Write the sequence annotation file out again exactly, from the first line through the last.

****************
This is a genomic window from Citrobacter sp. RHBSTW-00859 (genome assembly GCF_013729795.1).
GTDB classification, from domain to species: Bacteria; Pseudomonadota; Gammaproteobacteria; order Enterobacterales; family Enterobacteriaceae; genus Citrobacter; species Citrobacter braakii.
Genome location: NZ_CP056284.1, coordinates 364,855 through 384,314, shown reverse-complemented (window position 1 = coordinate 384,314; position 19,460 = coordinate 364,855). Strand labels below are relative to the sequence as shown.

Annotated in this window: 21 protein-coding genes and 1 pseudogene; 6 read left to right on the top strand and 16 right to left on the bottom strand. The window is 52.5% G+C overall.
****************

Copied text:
This is a genomic window from Citrobacter sp. RHBSTW-00859 (genome assembly GCF_013729795.1).
GTDB classification, from domain to species: Bacteria; Pseudomonadota; Gammaproteobacteria; order Enterobacterales; family Enterobacteriaceae; genus Citrobacter; species Citrobacter braakii.
Genome location: NZ_CP056284.1, coordinates 364,855 through 384,314, shown reverse-complemented (window position 1 = coordinate 384,314; position 19,460 = coordinate 364,855). Strand labels below are relative to the sequence as shown.

Annotated in this window: 21 protein-coding genes and 1 pseudogene; 6 read left to right on the top strand and 16 right to left on the bottom strand. The window is 52.5% G+C overall.